What goes on inside the head of an elephant? Thirty-three temple elephants have travelled hundreds of miles to take part in a rejuvenation camp in Thekkampatti near Mettupalayam. The organiser is the Hindu Religious and Charitable Endowments Department. Akila Kannadasan wonders if the animals are comfortable with all the travelling and the unfamiliar surroundings. She finds that while many of them seem to be having a splendid time, others appear to be moody.
“Why don’t you leave her alone? You’re going to get it from her,” mahout Subramanian chides his elephant Sornavalli as she reaches out to Subbulakshmi with her trunk. The 17-year-old has just had her bath and is itching to play. But 42-year-old Subbulakshmi from Tirupattur is not interested. She ignores Sornavalli attempts to get her attention and stares straight ahead. “She likes to keep to herself,” explains Subbulakshmi’s mahout Karthik. “She lives alone in the temple and hence has grown to be a thani kaattu raja. She’s always been sombre.” But there is one person who brings about a transformation in Subbulakshmi’s demeanour. It is Sivagami, her sister who lives in a temple 10km from her place, and is also her best friend. The sisters follow the same routine in their respective temples. all through the year. They get to meet once a month, when their temples observe a festival. “You should see them then!” exclaims Karthik. “They greet each other like long lost friends and play like never before.” We watch as the elephants disperse after breakfast and head to their allotted corners. Subbulakshmi and Karthik hang around, when suddenly an elephant trundles towards them with her mahout at her heels. Subbulakshmi extends her trunk and walks towards the elephant. The two of them caress each other while their mahouts watch them with a smile. “That,” introduces Karthik, “Is Sivagami.”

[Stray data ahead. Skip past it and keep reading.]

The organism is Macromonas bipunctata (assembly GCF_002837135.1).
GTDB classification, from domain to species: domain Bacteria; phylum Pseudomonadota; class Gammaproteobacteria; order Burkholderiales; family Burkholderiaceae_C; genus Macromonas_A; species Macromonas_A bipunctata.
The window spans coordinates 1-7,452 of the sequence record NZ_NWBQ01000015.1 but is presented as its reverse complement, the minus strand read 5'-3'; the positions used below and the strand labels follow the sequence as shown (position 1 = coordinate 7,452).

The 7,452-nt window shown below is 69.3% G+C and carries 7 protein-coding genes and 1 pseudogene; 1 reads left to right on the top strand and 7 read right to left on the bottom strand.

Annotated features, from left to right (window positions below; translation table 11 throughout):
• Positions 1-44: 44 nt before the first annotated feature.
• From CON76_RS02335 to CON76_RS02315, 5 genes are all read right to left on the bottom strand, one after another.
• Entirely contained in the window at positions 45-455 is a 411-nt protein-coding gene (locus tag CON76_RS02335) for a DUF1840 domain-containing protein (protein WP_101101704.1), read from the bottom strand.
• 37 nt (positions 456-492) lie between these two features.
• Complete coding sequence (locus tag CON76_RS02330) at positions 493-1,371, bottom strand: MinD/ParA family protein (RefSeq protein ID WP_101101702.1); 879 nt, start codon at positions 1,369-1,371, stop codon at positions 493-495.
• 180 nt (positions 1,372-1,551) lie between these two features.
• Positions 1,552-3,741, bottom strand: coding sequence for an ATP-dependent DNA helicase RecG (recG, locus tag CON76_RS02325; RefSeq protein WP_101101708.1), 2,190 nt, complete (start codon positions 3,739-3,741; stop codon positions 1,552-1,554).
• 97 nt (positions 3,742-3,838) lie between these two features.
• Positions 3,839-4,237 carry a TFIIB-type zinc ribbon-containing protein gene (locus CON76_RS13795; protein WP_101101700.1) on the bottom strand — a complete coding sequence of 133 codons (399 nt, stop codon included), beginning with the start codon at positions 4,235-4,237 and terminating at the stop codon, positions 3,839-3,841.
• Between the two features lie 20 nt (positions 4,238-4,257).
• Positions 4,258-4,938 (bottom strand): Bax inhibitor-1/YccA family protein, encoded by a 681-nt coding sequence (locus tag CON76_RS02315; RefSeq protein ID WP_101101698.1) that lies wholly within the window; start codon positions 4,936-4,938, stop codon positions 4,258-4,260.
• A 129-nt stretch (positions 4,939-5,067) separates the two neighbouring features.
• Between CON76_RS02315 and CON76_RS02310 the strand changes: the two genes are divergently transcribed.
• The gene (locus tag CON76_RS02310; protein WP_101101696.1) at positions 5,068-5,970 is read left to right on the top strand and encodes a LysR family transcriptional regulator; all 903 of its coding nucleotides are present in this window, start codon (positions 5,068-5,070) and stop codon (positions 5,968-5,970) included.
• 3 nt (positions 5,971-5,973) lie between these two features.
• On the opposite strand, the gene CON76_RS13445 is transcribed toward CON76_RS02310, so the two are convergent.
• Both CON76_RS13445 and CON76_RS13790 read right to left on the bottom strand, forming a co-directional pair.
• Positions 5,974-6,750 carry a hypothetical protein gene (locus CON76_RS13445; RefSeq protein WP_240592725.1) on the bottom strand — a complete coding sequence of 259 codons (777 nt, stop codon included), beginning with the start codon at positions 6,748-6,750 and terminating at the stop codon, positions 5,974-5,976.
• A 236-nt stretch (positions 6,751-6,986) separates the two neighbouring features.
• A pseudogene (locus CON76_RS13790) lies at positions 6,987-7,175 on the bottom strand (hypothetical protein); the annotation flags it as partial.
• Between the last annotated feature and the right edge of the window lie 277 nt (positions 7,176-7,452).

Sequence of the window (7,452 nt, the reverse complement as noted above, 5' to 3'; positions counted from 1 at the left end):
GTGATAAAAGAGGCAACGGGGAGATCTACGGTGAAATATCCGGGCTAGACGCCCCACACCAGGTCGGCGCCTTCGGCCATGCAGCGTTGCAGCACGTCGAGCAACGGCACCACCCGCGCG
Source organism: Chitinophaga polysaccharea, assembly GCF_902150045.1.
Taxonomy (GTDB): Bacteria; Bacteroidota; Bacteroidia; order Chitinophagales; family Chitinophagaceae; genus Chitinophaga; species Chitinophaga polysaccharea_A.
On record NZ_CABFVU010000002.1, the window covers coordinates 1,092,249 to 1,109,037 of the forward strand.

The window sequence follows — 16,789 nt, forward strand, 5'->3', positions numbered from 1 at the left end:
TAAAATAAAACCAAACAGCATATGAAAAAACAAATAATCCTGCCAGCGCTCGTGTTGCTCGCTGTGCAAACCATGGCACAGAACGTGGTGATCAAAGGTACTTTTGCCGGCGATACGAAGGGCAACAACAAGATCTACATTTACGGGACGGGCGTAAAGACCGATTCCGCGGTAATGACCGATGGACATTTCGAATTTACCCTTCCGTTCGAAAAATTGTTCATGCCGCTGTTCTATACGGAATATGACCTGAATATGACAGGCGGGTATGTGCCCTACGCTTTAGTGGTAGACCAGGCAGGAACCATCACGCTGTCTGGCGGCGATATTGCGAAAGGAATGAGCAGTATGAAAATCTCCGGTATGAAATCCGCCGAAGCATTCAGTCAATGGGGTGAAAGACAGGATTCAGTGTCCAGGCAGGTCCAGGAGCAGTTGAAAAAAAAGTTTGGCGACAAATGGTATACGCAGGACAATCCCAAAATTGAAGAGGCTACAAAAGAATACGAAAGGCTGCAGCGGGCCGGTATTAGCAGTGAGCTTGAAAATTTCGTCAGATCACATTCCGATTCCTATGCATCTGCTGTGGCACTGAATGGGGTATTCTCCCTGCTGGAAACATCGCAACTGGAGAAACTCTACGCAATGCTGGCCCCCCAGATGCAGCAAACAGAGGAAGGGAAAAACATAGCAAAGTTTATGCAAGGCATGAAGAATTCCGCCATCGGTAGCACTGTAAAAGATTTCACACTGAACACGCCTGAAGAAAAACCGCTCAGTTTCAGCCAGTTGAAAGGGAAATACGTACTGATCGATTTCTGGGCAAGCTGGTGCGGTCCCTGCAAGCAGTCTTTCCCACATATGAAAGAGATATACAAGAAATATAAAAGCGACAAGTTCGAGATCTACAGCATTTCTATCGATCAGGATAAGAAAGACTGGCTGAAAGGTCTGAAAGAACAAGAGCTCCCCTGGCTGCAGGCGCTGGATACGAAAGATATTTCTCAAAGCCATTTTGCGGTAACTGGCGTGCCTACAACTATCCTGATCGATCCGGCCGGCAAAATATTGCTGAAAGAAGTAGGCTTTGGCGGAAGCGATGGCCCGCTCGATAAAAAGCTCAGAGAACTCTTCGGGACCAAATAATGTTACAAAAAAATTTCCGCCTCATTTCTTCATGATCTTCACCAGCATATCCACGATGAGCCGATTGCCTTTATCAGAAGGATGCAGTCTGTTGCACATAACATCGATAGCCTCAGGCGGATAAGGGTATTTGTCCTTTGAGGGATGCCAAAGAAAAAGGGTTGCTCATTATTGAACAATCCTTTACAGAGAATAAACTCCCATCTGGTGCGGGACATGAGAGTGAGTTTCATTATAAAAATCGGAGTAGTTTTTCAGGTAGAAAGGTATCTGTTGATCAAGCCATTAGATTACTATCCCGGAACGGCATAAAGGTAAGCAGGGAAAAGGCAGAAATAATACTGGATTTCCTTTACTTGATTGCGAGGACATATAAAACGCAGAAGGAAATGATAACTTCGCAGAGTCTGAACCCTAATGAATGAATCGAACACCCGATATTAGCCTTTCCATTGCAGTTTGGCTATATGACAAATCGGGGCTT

Valli in a mud pack
While the rest of the elephants are decked-out in their finery after a bath in the Bhavani, one elephant stands out from the rest. Kurungudi Valli alone stands majestically, covered in mud from head to toe. “She didn’t bathe today,” explains her mahout Rajagopal. Rajagopal and Valli walked to the river bank to bathe like everyone else that morning. As they descended a mud path, a shard of glass pierced Rajagopal’s foot. “We came back,” he says. And so Valli skipped her bath. “She likes slinging mud on herself rather than bathing,” he smiles. Valli, he says, is aware that he’s hurt. “She gently stroked my toe with her trunk. She knows.”
Little Miss Sunshine
Little Sundaravalli is the soul of the party. She seems to be dancing to some happy tune that only she can hear. The six-year-old from Azhagar Kovil is the youngest elephant at the camp. Suresh Kumar, her mahout, has a permanent smile on his face, much like his elephant. “She’s lonely at the temple. So when she sees her kind, she gets really excited,” he says. Sundaravalli’s tiny trunk is always extended — to get hold of the nearest individual, be it an elephant or a human, and cuddle them! “He likes konjal,” says Suresh, blushing. “He’s been embracing every elephant he came across.”
Many years ago, Kamala, an elephant from Andaman, journeyed across the sea with her owner to India. The journey changed her life and that of her family. Kamala was pregnant then. She was brought to Trichy, and was well-cared for. She gave birth to a baby boy, who was later named Kumaran. Kumaran is one of the most celebrated elephants in the Subramaniya Swami Temple of Tiruchendur. It was here that he met Deivayanai, an elephant a few years older to him. Deivayanai came all the way from Meghalaya when she was nine years old. Though kept in separate rooms, Deivayanai and Kumaran are constantly aware of each other’s presence, explains Radha Krishnan, Deivayanai’s mahout. Deivayanai is timid and sensitive, while Kumaran is a tough guy, he says. “Deivayanai has to see Kumaran every day. Or else she won’t be her usual self. But Kumaran can manage without her,” he says. Though chained to trees far from each other at the camp, their mahouts made sure that Deivayanai can see Kumaran from her spot.